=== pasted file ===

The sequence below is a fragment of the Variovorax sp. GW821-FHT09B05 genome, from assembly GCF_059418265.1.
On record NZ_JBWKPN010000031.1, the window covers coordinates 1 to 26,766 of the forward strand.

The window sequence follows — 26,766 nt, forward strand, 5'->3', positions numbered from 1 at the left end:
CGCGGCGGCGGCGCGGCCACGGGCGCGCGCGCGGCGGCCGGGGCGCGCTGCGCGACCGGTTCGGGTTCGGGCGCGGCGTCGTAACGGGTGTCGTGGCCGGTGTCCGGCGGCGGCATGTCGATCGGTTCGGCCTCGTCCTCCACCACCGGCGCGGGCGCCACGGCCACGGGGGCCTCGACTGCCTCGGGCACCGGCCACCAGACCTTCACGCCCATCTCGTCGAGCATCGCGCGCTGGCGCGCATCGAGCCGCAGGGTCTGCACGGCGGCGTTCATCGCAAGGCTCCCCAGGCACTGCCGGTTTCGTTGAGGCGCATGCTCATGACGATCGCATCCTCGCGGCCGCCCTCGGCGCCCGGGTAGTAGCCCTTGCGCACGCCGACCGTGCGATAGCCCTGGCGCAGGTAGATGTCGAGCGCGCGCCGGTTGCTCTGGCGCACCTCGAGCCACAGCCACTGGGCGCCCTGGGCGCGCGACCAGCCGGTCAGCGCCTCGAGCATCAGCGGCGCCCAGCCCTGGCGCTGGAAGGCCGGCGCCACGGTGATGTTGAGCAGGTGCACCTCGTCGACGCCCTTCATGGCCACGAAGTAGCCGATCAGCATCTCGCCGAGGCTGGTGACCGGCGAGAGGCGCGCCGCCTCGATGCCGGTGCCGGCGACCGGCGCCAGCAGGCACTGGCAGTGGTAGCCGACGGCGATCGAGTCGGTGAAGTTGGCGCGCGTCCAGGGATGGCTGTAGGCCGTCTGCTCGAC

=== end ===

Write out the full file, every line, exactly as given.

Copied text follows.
The sequence below is a fragment of the Variovorax sp. GW821-FHT09B05 genome, from assembly GCF_059418265.1.
On record NZ_JBWKPN010000031.1, the window covers coordinates 1 to 26,766 of the forward strand.

The window sequence follows — 26,766 nt, forward strand, 5'->3', positions numbered from 1 at the left end:
CGCGGCGGCGGCGCGGCCACGGGCGCGCGCGCGGCGGCCGGGGCGCGCTGCGCGACCGGTTCGGGTTCGGGCGCGGCGTCGTAACGGGTGTCGTGGCCGGTGTCCGGCGGCGGCATGTCGATCGGTTCGGCCTCGTCCTCCACCACCGGCGCGGGCGCCACGGCCACGGGGGCCTCGACTGCCTCGGGCACCGGCCACCAGACCTTCACGCCCATCTCGTCGAGCATCGCGCGCTGGCGCGCATCGAGCCGCAGGGTCTGCACGGCGGCGTTCATCGCAAGGCTCCCCAGGCACTGCCGGTTTCGTTGAGGCGCATGCTCATGACGATCGCATCCTCGCGGCCGCCCTCGGCGCCCGGGTAGTAGCCCTTGCGCACGCCGACCGTGCGATAGCCCTGGCGCAGGTAGATGTCGAGCGCGCGCCGGTTGCTCTGGCGCACCTCGAGCCACAGCCACTGGGCGCCCTGGGCGCGCGACCAGCCGGTCAGCGCCTCGAGCATCAGCGGCGCCCAGCCCTGGCGCTGGAAGGCCGGCGCCACGGTGATGTTGAGCAGGTGCACCTCGTCGACGCCCTTCATGGCCACGAAGTAGCCGATCAGCATCTCGCCGAGGCTGGTGACCGGCGAGAGGCGCGCCGCCTCGATGCCGGTGCCGGCGACCGGCGCCAGCAGGCACTGGCAGTGGTAGCCGACGGCGATCGAGTCGGTGAAGTTGGCGCGCGTCCAGGGATGGCTGTAGGCCGTCTGCTCGAC